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100 Things You Need to Know by Long before you enter the workplace, you need to know some important things about business etiquette. Job candidates who possess good manners create positive impressions both during interviews and at the meals that often follow. And once hired, they build strong working relationships with colleagues, supervisors and clients. They know how to send effective emails and when to speak up in meetings. In short, new professionals who know business etiquette experience greater success in the workplace.If you're uncertain how to navigate a formal place setting, or how to select a client gift, or how to pack for your first business trip, don't worry. Mary Crane has developed a list of 100 important things you need to know as you launch your career--crucial information in easy-to-absorb, almost tweetable chunks.You can't know everything. But tackle the 100 Things You Need to Know about business etiquette, and you'll acquire the good manners that will help you land the job, build a team, and eventually, close the really big deal.
Call Number: Main Collection: HF5389 .C73 2014
Publication Date: 2014-10-15
Maximize Your Lawyer Potential by Contents: Legal skills are only one-third of what you need to succeed in law -- Using law school opportunities to help you succeed -- Addressing the debt dilemma -- Other gold mines for developing necessary skills -- Making networking a part of your life -- Mind your manners : a primer on business etiquette -- Traps for the uninitiated : technology pitfalls -- Putting it all together : professionalism in the job search -- Putting it all together : legal interview savvy -- On the clock : your first summer internship or summer associate position -- Putting it all together : post-law school: your first legal job -- Putting it all together : pro bono and community service -- Putting it all together : in pursuit of happiness and well-being.
Call Number: Main Collection: KF319 .M37 2009 and e-book
Publication Date: 2009
Modern Rules of Business Etiquette by Good manners and proper protocol can make, or break, a promising business relationship. Now, more than ever, this expanded, and updated classic is needed in every law firm. Build better and deeper relationships, feel more confident than you ever have, no matter what the business setting. You'll find practical advice on: Working with those more senior, peers, and staff Clients and Client Development Office Events, and when you're on your own time The etiquette of changing jobs, and the Golden Rules of Etiquette, and much, much more As society seems to continue to travel down a pathway of inappropriate and uninformed behavior, those who understand and implement correct principles of behavior from this essential resource will leave their competitors in the dust and will thrive in the global marketplace of today."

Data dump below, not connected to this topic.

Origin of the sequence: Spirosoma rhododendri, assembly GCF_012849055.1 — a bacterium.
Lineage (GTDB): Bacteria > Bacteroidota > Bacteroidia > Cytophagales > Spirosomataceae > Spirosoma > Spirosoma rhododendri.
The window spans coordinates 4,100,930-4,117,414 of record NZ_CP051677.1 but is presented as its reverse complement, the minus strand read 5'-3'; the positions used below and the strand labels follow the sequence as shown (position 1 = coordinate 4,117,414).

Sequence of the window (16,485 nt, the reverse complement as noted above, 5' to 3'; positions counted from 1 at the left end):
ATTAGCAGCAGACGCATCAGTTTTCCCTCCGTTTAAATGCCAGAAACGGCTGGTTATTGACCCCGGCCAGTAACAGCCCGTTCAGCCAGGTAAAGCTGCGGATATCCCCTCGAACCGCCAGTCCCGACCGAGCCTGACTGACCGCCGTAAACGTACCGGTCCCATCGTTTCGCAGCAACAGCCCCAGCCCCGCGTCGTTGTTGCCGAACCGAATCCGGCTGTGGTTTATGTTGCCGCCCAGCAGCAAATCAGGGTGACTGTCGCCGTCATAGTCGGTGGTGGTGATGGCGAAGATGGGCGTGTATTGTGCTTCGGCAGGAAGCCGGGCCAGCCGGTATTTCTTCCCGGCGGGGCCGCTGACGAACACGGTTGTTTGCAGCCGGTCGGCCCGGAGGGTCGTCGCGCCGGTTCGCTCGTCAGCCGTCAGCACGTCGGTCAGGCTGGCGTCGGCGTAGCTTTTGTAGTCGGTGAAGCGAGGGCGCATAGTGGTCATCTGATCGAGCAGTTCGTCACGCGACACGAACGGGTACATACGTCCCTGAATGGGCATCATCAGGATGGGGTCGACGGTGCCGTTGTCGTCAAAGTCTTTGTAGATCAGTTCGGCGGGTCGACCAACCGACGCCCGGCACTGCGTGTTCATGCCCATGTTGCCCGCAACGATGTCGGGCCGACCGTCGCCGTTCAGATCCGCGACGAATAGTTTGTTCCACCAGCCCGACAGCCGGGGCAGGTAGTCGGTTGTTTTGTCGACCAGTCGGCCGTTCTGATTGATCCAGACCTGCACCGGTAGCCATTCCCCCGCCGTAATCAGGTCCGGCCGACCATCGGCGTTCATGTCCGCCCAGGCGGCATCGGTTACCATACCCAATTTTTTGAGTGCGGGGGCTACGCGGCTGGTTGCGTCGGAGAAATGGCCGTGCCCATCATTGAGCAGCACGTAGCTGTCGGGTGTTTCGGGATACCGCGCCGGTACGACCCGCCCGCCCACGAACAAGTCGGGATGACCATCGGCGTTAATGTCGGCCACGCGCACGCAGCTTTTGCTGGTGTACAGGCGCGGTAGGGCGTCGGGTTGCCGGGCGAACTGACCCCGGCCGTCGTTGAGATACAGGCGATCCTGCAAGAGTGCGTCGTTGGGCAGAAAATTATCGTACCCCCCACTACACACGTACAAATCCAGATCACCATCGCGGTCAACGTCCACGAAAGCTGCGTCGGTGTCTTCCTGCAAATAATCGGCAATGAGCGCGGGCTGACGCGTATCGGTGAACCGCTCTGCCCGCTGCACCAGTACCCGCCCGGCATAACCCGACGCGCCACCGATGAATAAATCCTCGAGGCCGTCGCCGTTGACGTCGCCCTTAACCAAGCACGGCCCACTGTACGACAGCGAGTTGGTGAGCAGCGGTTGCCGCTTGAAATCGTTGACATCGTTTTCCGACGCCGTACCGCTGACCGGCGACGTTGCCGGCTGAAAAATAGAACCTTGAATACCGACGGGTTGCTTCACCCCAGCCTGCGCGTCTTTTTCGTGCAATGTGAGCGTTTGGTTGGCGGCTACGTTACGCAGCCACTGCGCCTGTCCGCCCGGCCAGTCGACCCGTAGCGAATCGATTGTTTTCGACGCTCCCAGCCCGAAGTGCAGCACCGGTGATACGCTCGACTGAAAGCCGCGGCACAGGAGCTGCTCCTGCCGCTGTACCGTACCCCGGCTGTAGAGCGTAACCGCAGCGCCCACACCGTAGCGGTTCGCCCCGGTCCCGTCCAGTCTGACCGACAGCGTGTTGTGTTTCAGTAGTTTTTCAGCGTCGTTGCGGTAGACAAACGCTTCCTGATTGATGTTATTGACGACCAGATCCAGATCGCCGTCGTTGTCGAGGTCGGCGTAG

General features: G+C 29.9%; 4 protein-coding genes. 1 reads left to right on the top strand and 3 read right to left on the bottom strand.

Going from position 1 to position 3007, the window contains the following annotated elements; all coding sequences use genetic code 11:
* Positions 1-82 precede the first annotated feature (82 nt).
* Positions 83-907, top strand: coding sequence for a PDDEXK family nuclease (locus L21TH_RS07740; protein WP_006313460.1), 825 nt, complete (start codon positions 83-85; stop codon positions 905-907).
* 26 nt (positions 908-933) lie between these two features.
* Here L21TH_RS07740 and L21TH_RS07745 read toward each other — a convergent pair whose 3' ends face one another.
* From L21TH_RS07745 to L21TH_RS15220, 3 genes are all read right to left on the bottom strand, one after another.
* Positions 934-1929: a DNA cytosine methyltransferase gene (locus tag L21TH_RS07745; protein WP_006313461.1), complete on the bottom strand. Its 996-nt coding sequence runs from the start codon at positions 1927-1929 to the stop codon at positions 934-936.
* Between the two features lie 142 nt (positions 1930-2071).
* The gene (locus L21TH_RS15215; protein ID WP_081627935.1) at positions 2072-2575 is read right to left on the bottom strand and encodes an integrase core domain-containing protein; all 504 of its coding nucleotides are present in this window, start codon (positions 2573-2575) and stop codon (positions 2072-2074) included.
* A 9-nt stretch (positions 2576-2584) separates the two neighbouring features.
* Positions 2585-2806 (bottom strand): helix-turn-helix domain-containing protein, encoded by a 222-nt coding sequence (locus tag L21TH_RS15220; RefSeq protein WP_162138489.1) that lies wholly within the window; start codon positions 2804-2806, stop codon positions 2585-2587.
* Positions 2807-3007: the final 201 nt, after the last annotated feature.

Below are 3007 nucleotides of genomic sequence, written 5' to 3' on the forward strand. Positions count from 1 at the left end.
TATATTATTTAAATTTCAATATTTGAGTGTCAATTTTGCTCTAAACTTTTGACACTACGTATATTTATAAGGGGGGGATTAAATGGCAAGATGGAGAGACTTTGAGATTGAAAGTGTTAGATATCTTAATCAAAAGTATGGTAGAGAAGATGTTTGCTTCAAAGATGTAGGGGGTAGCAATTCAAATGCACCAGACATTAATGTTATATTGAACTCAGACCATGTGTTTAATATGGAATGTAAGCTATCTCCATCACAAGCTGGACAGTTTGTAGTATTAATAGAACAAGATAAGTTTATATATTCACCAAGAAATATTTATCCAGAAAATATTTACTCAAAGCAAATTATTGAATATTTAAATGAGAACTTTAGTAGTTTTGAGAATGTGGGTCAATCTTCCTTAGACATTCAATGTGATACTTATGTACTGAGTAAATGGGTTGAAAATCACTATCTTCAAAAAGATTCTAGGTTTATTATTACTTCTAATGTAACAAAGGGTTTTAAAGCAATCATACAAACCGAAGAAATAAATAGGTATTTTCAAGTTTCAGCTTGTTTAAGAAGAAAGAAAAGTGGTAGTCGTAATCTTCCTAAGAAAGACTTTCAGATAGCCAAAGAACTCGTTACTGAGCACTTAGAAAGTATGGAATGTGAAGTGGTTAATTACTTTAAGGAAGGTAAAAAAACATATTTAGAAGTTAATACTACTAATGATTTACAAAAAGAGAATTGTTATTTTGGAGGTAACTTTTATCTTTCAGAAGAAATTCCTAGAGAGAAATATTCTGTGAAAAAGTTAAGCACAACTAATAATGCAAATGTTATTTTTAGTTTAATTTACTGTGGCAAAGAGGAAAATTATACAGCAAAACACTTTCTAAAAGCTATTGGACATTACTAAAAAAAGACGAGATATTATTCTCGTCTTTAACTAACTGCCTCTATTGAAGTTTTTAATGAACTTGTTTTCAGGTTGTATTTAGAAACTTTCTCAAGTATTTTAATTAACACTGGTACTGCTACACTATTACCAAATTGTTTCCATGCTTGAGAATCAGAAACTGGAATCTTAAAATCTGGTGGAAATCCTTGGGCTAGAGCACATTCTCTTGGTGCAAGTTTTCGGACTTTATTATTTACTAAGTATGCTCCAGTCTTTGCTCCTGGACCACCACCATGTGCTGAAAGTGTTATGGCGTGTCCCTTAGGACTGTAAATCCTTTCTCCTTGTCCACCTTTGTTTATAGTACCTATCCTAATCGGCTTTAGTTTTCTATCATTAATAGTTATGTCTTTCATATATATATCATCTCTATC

Call Number: Main Collection: KF319 .G475 2014
Publication Date: 2015-01-07
Works Well with Others by Esquire editor and Entrepreneur etiquette columnist Ross McCammon delivers a funny and authoritative guide that provides the advice you really need to be confident and authentic at work, even when you have no idea what's going on. Ten years ago, before he got a job at Esquire magazine and way before he became the etiquette columnist at Entrepreneur magazine, Ross McCammon, editor at an in-flight magazine, was staring out a second-floor window at a parking lot in suburban Dallas wondering if it was five o'clock yet. Everything changed with one phone call from Esquire. Three weeks later, he was working in New York and wondering what the hell had just happened. This is McCammon's honest, funny, and entertaining journey from impostor to authority, a story that begins with periods of debilitating workplace anxiety but leads to rich insights and practical advice from a guy who "made it" but who still remembers what it's like to feel entirely ill-equipped for professional success. And for life in general, if we're being completely honest. McCammon points out the workplace for what it is: an often absurd landscape of ego and fear guided by social rules that no one ever talks about. He offers a mix of enlightening and often self-deprecating personal stories about his experience and clear, practical advice on getting the small things right--crucial skills that often go unacknowledged--from shaking a hand to conducting a business meeting in a bar to navigating a work party. Here is an inspirational new way of looking at your job, your career, and success itself; an accessible guide for those of us who are smart, talented, and ambitious but who aren't well-"leveraged" and don't quite feel prepared for success . . . or know what to do once we've made it.
Call Number: Main Collection: PN8231.B85 M38 2015
Publication Date: 2015-10-06